Another guest blog! Josh Lafair, who was doing a gap year between high school and college in Israel, is now spending some of his time helping me to research COVID-19. Thank you Josh!
As the US moves into the next stage of COVID-19 mitigation, a key element in stopping the disease is reducing the infection rate. An important factor in calculating the rate of infection is the reproduction rate. You might have heard the term R0 (pronounced R naught), which is the average number of new infections caused by each infected person. The 0 subscript indicates at time 0, meaning before any social distancing, governmental intervention (school closures, work stoppages, etc.), vaccine or natural immunity.
Once the infections begin, we worry about Rt (for convenience, below I am just going to write R, R0 and Rt but the 0 and t should be a subscript), which is the reproduction rate at time t. With no interventions and if most people have not been infected and are not currently infected, there is little reason for Rt to change from R0 (unless the virus mutates).
Keep in mind that R0 and Rt are not the infection rate. To know the infection rate we need to know both R, the number of people infected by each person, and the time it takes to get infected. Suppose R0 is 2, and it takes exactly one week to infect someone. Then, the infections will double every week. Week 0 (start of disease): 1 person, who then infects 2 people at Week 1, who each infect 2 people so we have 4 new infections at Week 2, who then each infect 2 people so we have 8 new infections at Week 3. This continues so that by Week 10, we have over 1,000 new infections, by Week 20, more than 1 million, and by week 30, more than 1 billion!
This is incredibly scary! The reason why the increase is so fast is that it is exponential, meaning that we calculate the new infections by putting the reproduction rate R to an exponent. As long as R is greater than one then R to some power (greater than 1) is bigger than R. To understand this better, let’s look at a simple (and admittedly overly-simplistic) mathematical equation for the number of new infections in d days. If we assume a constant time to infection, which we will call k (and keep in mind that actually that time would vary), and a constant R (perhaps unchanging from R0), the equation for the number of new infections i in d days is :
In the equation above, id is the number of new infections in d days and i0 is the number of current infections.
This looks complicated but we can make computations from it fairly easily. Suppose that we currently have 100 infections. Suppose k is 3, meaning it takes 3 days for a newly infected person to infect someone else. After 9 days (d=9), we will have three cycles of infection (d/k = 3). If R is 2, it means we take the initial number 100, multiply by R (2) raised to the power of d/k (3). Essentially the infections are starting at 100, multiplying by 2, then multiplying by 2 again (for the second cycle), and then multiplying by 2 a third time (the third cycle).. So after 6 days, we have Therefore, we have 800 new infections.
Playing around with this equation, you quickly find that the current number of infections does not matter much as long as the R is high and does not change, because the increase is so quick. This is why we need to worry about areas that only have a handful of infections. Ten infections become 10,000 new infections in 10 cycles if R remains at 2.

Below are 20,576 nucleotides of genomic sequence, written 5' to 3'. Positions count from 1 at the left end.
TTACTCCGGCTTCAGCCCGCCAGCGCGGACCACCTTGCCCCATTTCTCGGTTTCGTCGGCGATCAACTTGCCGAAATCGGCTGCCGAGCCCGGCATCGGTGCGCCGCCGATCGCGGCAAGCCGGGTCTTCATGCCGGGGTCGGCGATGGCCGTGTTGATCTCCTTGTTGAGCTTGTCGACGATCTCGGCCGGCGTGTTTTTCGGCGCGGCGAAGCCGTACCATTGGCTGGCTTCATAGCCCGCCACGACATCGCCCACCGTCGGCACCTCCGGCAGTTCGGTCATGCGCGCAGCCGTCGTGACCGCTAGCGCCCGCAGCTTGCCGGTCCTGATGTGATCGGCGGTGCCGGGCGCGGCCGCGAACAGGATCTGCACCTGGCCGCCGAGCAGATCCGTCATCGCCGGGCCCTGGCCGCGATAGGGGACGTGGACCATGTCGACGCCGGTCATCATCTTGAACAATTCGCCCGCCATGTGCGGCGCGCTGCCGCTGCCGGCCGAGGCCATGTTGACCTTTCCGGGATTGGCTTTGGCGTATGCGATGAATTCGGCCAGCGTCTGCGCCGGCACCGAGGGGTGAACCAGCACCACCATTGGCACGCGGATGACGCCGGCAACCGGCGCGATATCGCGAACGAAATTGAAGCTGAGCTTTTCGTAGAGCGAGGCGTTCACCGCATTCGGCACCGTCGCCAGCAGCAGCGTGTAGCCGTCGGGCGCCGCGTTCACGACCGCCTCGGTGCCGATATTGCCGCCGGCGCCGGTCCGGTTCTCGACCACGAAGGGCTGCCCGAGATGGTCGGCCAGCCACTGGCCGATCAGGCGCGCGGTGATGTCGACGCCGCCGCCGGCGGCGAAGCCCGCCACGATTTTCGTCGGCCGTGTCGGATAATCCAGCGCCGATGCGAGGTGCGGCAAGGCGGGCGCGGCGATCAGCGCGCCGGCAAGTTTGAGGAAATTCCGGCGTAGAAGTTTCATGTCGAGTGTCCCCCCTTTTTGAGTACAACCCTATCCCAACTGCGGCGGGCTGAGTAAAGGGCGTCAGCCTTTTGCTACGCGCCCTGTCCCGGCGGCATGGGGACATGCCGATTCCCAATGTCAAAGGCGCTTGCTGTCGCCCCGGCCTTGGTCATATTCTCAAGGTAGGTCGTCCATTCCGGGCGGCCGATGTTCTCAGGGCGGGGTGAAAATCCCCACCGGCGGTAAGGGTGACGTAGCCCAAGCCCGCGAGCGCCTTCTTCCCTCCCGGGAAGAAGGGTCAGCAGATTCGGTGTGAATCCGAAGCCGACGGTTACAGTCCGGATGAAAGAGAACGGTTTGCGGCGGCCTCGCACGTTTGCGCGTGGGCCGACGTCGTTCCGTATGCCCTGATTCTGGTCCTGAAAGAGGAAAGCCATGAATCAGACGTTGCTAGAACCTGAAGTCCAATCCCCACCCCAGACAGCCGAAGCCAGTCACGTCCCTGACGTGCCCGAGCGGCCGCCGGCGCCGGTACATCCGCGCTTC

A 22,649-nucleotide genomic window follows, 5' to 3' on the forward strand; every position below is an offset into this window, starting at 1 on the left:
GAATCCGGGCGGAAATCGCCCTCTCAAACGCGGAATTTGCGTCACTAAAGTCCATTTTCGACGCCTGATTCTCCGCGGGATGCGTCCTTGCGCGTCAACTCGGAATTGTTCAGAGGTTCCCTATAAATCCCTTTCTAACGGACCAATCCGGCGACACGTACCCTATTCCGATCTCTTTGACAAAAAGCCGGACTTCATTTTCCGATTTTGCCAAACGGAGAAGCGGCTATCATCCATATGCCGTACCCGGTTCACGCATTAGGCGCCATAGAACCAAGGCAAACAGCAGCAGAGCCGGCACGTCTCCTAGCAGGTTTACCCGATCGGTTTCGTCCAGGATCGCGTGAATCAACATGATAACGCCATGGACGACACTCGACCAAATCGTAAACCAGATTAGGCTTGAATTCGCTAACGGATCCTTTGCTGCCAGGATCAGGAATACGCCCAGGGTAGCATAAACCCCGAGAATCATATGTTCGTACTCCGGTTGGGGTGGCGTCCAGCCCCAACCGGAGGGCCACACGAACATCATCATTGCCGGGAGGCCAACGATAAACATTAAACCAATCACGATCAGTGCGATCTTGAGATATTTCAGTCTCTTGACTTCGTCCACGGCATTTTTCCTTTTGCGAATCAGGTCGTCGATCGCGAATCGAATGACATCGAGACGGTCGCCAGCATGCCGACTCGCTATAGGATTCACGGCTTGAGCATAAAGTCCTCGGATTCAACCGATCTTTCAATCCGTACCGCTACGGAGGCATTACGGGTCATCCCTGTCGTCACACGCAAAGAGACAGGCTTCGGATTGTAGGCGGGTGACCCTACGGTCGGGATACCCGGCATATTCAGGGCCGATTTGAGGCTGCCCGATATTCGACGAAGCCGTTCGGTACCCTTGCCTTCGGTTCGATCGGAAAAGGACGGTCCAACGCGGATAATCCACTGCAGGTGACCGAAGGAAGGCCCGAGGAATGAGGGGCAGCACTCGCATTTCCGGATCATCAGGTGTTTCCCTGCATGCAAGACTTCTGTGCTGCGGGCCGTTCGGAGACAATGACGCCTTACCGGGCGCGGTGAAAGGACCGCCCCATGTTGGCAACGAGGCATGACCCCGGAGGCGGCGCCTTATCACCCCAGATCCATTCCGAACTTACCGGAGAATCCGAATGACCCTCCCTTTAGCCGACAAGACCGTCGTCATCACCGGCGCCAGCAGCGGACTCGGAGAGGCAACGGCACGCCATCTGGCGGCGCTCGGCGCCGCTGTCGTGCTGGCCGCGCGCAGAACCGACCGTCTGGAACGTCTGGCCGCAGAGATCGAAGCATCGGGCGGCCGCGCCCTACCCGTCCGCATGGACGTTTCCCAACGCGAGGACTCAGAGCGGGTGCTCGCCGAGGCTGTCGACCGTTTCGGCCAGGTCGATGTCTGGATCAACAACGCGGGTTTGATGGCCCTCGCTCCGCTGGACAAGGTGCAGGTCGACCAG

What if R is less than 1? In that case, the number of new infections is still guided by the same equation but at each cycle, the number of new infections is less than the number of current infections. So if R is .9 and we begin at 100 infections, after 1 cycle, you have 90 new infections, followed by 81 new infections, etc. Eventually there will be no new infections and the disease will die out.
How many cases would there be between now and the time it dies out?
This is the current number of cases multiplied by R/(1-R). So for 100 cases and an R of .9, it is 90/0.1 = 900. Thus there will be 900 new cases before the disease dies out. Note that this equation, which you might remember from your math classes years ago is the sum of an infinite geometric series, only works when R is less than 1. If R is greater than 1, the number of new cases is infinite and it never dies out. (what actually happens when R is greater than 1 initially is that eventually, as enough people are infected, the R drops to below 1, but that does not happen until a very large and intolerable people are infected).
So our goal, which we will discuss more in a future blog, is an R below 1.
But for now, let’s return to the R0 and what it might be for COVID-19. Finding the R0 for COVID-19 has been an extraordinarily difficult for multiple reasons:
Estimates have varied, but nearly all of them have shown an R0 of above 2. This study of the Princess cruise ship put R0 is 2.28, with a 95% confidence interval that it’s between 2.06-2.52.
This U. Michigan blog entry cites studies indicating that R0 is somewhere between 2.2 and 3.6. In this range, we can expect that unfettered COVID-19 would double every few days (assuming a time to infection of a week or perhaps less). This is the reason nearly half the world is under some form of restriction right now -- the R0 is high enough that, unfettered, the disease will quickly spread through the population and kill millions.
As a means of comparison, consider the following table (from here) that estimates the R0 of various diseases (with COVID-19 at the bottom of the list).
In a future blog, we will talk about implications of restrictions and what the goal might reasonably be for reducing R.